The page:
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May We Recommend
By: William Makepeace Thackeray
William Makepeace Thackeray subtitled 'Vanity Fair', his masterful comic novel, 'A Novel Without a Hero'. But while this big, baggy eight-hundred page monstrosity of comic characters and situations may lack a hero, it has two of the most memorable characters in English literature: Amelia Sedley and Becky Sharp. The contrapuntal, shifting fortunes of these two women drive the narrative of this big book, painting, along the way, a brilliant satirical portrait of English and European society at the time of the Napoleonic wars. We first meet Amelia and Becky in the opening pages of the novel, leaving Miss Pinkerton's School for the wider world of fortune, love and marriage. Amelia Sedley, the naive, sheltered daughter of a rich London merchant whose fortunes will dramatically change over the course of her life, 'was a dear little creature; and a great mercy it is, both in life and in novels, which (the latter especially) abound in villains of the most sombre sort, that we are to have for a constant companion so guileless and good-natured a person.' In contrast, Becky Sharp, the impoverished orphan of an artist and a French opera singer of dubious repute, was a calculating, amoral social climber. 'Miss Rebecca was not, then, in the least kind or placable . . . but she had the dismal precocity of poverty.' From the opening pages, Thackeray captures the reader's interest in these two characters and carries the reader through marriages, births, deaths, poverty, misfortune, social climbing . . . even the Battle of Waterloo! While Amelia and Becky wind like a long, contrasting thread from the beginning to the end of this story, there are also plots and subplots, intrigues and authorial asides, and one character after another, all of this literary invention keeping the reader incessantly preoccupied and enthralled. Reading 'Vanity Fair' is the furthest thing from 'killing time' (as the dusty, misguided literary critic F. R. Leavis once said); it is, rather, the epitome of the nineteenth century English comic novel, a masterpiece in every sense of the word. Courtesy: Gary Jakaitis
We have received two more books by Magdvin Cszgarna, making a total of five. Two were published a couple of years ago. They range from the back story of the Trojan Wars to a Star Trek: Next Generation script.
Check them out
Arlyn and Krisdevon
By: Magdvin Cszgarna
I have not had the opportunity to read this book but it is fairly well written. It appears to be a fantasy/romance. As I have the time I will prepare a real synopsis. Note: It does have adult themes.
By: Magdvin Cszgarna
In 1994 Magdvin Cszgarna next generation submitted a script to Star Trek: The Next Generation. Unfortunately, the show already had been canceled, and the script never was produced. The following is the original submission letter followed by the script. Dear Sir, The enclosed script is based on an idea not like any I have seen previously. The premise is that in intergalactic space there are very old and advanced creatures who earn their living towing broken down starships back to their ports of origin. It is about time the Enterprise broke down and was rescued… for a standard, rather expensive fee. One more thing: One of these old, advanced creatures is fascinated by sex, which it has never previously encountered. In order to offer Troi something in her quest for an understanding of men, it offers to make her one for as long as she likes. It may not be as funny as The Trouble with Tribbles but I hope you will find Break Down amusing. The second half, the sexy part, plays gently with all the long implied sexual natures of the main characters. Read aloud it runs 53 minutes. Sincerely, Magdvin Cszgarna Note: This book is available only for Kindle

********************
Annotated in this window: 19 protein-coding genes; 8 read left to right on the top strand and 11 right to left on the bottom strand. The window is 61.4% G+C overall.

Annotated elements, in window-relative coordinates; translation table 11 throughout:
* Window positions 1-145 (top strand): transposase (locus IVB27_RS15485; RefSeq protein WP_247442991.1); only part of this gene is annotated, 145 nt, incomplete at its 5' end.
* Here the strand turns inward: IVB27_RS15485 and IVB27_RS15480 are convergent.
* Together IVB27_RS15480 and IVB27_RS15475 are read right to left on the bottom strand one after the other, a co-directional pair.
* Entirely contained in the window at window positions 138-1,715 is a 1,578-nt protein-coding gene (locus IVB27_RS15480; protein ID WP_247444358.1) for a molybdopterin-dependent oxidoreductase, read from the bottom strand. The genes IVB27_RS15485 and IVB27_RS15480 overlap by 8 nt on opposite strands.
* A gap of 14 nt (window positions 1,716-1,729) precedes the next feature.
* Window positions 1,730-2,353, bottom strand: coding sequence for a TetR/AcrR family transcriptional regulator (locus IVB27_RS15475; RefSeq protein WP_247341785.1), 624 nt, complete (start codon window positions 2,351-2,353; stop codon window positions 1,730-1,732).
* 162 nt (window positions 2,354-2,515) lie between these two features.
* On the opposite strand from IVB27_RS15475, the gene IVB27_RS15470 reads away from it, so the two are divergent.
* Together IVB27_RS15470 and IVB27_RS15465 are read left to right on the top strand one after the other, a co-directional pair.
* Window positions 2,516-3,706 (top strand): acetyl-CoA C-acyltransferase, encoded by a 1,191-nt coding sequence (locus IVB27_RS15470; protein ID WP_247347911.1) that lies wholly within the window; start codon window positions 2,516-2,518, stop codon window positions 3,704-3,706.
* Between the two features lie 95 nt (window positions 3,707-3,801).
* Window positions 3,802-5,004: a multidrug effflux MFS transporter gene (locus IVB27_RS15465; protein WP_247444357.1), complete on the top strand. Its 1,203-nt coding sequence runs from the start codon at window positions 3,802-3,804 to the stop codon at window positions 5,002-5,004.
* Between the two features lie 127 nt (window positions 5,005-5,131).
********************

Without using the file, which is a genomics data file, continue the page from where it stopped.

By: Magdvin Cszgarna
Hekuba talls the story of the Trojan Wars that Homer never told. This is the back story told by the slave and formerly Queen Hekuba. Here is told all the pain and tragedy that befell the Trojans, all because of an infatuated young man. Note: This book is only available for Kindle
The One That Got Away By: Magdvin Cszgarna
The One That Got Away was written in 1981 and 1982 long before Forrest Gump or The Silence of the Lambs. It was revised slightly in 1989 to reflect the collapse of the Soviet Union. What is interesting about attempts to publish it is not that it was rejected by every major publisher but the nature of the rejection letters it received. Typical of these was one by Bob Guccioni of Penthouse who wrote, 'This is really well written, but it's too weird for me. I wouldn't touch it with a ten foot pole.' It really does seem to violate a lot of boundaries.
Thurina and Krin
By: Magdvin Cszgarna
This is a nice short story in almost a fairy tale format. It tells of the love of Thurina and Krin and how they promised themselves to each other and no one else. The story takes place in an imaginary place where magic is still possible. Definitely a worth while read.
Sometimes you have to blow your own horn. I not only publish books but I write them.
These two books are not found on this web site but on Amazon - because I am
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to help provide income in my retirement.
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Last Updated 1/272022
This web site is dedicated to Mr. Maltie Sassaman, my fourth grade teacher. When I entered his class I could not read. When I left his class at the end of the school year I was reading at a sixth grade level and I haven't stopped reading since. Were it not for Mr. Sassaman, this page would not exist.